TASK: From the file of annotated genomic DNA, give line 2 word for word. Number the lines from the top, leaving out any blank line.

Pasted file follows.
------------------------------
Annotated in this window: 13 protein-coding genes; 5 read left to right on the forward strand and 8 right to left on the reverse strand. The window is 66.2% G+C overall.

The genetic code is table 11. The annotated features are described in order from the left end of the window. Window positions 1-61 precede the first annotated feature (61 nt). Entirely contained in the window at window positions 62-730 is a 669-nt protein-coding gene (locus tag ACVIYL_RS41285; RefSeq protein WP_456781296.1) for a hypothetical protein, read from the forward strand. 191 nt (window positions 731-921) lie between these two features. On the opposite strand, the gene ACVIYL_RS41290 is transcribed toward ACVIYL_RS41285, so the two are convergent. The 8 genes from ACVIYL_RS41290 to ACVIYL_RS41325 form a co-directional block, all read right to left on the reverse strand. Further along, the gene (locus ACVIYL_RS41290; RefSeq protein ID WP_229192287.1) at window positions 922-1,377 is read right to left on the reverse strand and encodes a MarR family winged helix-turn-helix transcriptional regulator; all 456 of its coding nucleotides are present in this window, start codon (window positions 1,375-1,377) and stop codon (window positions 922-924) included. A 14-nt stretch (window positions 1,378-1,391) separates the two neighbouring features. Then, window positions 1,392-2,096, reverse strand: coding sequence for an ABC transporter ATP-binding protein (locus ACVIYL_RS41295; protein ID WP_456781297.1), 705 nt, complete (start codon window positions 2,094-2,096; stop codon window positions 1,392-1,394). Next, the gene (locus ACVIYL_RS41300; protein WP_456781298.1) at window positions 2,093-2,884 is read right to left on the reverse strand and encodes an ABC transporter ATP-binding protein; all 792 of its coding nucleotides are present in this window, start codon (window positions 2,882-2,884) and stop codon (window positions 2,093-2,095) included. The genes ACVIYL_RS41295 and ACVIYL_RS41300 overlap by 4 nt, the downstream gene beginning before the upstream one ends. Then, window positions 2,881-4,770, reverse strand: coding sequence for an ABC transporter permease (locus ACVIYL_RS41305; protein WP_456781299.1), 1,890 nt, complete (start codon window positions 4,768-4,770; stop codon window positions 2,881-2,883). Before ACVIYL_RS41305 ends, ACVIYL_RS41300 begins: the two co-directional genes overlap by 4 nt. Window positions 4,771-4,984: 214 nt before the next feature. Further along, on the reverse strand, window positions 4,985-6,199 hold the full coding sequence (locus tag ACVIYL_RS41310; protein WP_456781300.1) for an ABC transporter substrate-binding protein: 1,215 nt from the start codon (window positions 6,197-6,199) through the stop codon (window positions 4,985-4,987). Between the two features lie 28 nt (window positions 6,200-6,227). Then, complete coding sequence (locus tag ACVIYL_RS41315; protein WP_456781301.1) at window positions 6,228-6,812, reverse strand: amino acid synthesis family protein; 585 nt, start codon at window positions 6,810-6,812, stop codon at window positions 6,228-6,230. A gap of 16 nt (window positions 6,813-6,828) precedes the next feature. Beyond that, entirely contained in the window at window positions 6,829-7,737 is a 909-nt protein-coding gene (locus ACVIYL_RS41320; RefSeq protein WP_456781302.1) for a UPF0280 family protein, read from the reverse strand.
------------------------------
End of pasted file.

The genetic code is table 11. The annotated features are described in order from the left end of the window. Window positions 1-61 precede the first annotated feature (61 nt). Entirely contained in the window at window positions 62-730 is a 669-nt protein-coding gene (locus tag ACVIYL_RS41285; RefSeq protein WP_456781296.1) for a hypothetical protein, read from the forward strand. 191 nt (window positions 731-921) lie between these two features. On the opposite strand, the gene ACVIYL_RS41290 is transcribed toward ACVIYL_RS41285, so the two are convergent. The 8 genes from ACVIYL_RS41290 to ACVIYL_RS41325 form a co-directional block, all read right to left on the reverse strand. Further along, the gene (locus ACVIYL_RS41290; RefSeq protein ID WP_229192287.1) at window positions 922-1,377 is read right to left on the reverse strand and encodes a MarR family winged helix-turn-helix transcriptional regulator; all 456 of its coding nucleotides are present in this window, start codon (window positions 1,375-1,377) and stop codon (window positions 922-924) included. A 14-nt stretch (window positions 1,378-1,391) separates the two neighbouring features. Then, window positions 1,392-2,096, reverse strand: coding sequence for an ABC transporter ATP-binding protein (locus ACVIYL_RS41295; protein ID WP_456781297.1), 705 nt, complete (start codon window positions 2,094-2,096; stop codon window positions 1,392-1,394). Next, the gene (locus ACVIYL_RS41300; protein WP_456781298.1) at window positions 2,093-2,884 is read right to left on the reverse strand and encodes an ABC transporter ATP-binding protein; all 792 of its coding nucleotides are present in this window, start codon (window positions 2,882-2,884) and stop codon (window positions 2,093-2,095) included. The genes ACVIYL_RS41295 and ACVIYL_RS41300 overlap by 4 nt, the downstream gene beginning before the upstream one ends. Then, window positions 2,881-4,770, reverse strand: coding sequence for an ABC transporter permease (locus ACVIYL_RS41305; protein WP_456781299.1), 1,890 nt, complete (start codon window positions 4,768-4,770; stop codon window positions 2,881-2,883). Before ACVIYL_RS41305 ends, ACVIYL_RS41300 begins: the two co-directional genes overlap by 4 nt. Window positions 4,771-4,984: 214 nt before the next feature. Further along, on the reverse strand, window positions 4,985-6,199 hold the full coding sequence (locus tag ACVIYL_RS41310; protein WP_456781300.1) for an ABC transporter substrate-binding protein: 1,215 nt from the start codon (window positions 6,197-6,199) through the stop codon (window positions 4,985-4,987). Between the two features lie 28 nt (window positions 6,200-6,227). Then, complete coding sequence (locus tag ACVIYL_RS41315; protein WP_456781301.1) at window positions 6,228-6,812, reverse strand: amino acid synthesis family protein; 585 nt, start codon at window positions 6,810-6,812, stop codon at window positions 6,228-6,230. A gap of 16 nt (window positions 6,813-6,828) precedes the next feature. Beyond that, entirely contained in the window at window positions 6,829-7,737 is a 909-nt protein-coding gene (locus ACVIYL_RS41320; RefSeq protein WP_456781302.1) for a UPF0280 family protein, read from the reverse strand.